By David Elwell
The Decatur Daily

On a recent Christmas, Regina Mooney presented her husband Leon with a gift that left him speechless.

It was a scrapbook that chronicled his basketball career at Ryan School from 1964-1968.

"I didn't know what to say and I usually have a lot to say," Leon said.

Regina, with the help of family and friends, worked several months to complete a book filled with memories for the former Ryan Red Devil.

The man they call "Pee Wee" was a giant on the basketball court for the smallest school in Morgan County. There were just 15 students in his senior class.

Mooney was only six-feet tall, but he towered over the game at a time when Morgan County was a hot-bed for talent and state championship teams. He was No. 23 in the red and black uniform long before Michael Jordan made it famous with the Chicago Bulls.

"Basketball was all we had to do at Ryan and I loved it," Mooney said. "We had some pretty good teams at Ryan and we always thought we could play with anybody. Heck, we thought we could beat the Boston Celtics."

One story in The Decatur Daily from 1967 called Ryan's style of play "racehorse basketball." The team was described as "lightning quick" and would "sail down the court at full speed." The Red Devils used a full-court press on defense.

The style of play led to some high-scoring games. In the 1966-67 season, Ryan beat Danville 102-100 and 102-89. The Red Devils also lost to Clements, 118-96.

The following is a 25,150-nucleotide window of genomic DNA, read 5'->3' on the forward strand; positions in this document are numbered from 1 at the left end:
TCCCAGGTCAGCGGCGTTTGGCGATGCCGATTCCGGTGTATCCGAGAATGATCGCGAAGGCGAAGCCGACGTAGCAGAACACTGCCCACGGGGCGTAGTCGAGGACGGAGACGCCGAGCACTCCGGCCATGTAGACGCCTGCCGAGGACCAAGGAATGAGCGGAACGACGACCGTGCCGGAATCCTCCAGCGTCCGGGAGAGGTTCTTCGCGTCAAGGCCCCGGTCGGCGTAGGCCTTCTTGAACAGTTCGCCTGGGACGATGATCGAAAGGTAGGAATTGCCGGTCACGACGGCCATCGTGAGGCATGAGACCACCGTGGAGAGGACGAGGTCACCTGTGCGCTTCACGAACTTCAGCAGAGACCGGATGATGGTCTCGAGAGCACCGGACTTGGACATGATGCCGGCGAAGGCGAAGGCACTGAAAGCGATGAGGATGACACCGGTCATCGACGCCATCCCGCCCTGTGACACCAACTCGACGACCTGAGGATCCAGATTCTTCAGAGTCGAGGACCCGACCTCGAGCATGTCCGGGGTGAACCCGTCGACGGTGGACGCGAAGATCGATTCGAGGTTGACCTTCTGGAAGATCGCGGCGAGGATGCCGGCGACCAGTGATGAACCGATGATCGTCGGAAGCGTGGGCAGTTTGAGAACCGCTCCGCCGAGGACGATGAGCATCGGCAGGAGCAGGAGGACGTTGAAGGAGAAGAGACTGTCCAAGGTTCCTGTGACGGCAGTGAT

"We try to get the close shot," Ryan coach Pat Graham said, "but, if we can't, we're not afraid to fire away from 20 to 30 feet."

If the shots "from 20 to 30 feet" didn't fall through the net, Graham knew that Mooney would be there for the rebound. In Mooney's junior season, he averaged 21 points and 12 rebounds. In his senior season, he averaged 33 points and 17 rebounds. One night against Vinemont, he scored 39 and had 29 rebounds.

"I think I was more proud of the rebounds than the points," Mooney said. "A lot of the points came off of rebounds."

Mooney's rebounding ability was tied into his jumping skills and that came from hard work.

"I practiced my jumping as much as anything," Mooney said. "There were times when I would be in the gym at school as late as 2 a.m. just working on jumping.

"I started out trying to touch the bottom of the backboard, then it was the net and then it was the rim. Then I started dunking a softball and then volleyball and finally a basketball."

In 1967, Mooney was the only junior on the All-Morgan County dream team along with Danny Welborn of Danville, Thomas Fowler of Cotaco, Ferrell Maples of Priceville and Steve Hammond of Decatur. He made the team again in 1968 along with Bud Stallworth of Morgan County Training, Dwain Keel of Hartselle, Ronnie Smith of West Morgan and Tony Julian of Decatur.

Julian had attended school at Ryan. After his sophomore year, his family moved to Decatur. He was inducted into the Morgan County Sports Hall of Fame in 2012.

"Leon was always the biggest and best and it didn't matter what it was," Julian said. "We all wanted to be as good as Leon."

Robert Whisenant was two years behind Mooney. The man they called "Rippin' Robert" was inducted into the Morgan County Sports Hall of Fame in 2014.

Because Ryan was not an accredited school during Mooney's career, the Red Devils were not eligible for the state playoffs.

"If Tony hadn't of moved and we could have gone to the playoffs, I think we would have had a great chance to win a state championship," Mooney said.

Despite not being able to play on the big stage, Mooney's accomplishments didn't go unnoticed. Following his senior season, he was named to the 1968 Prep All-American team by Coach and Athletic Director magazine.

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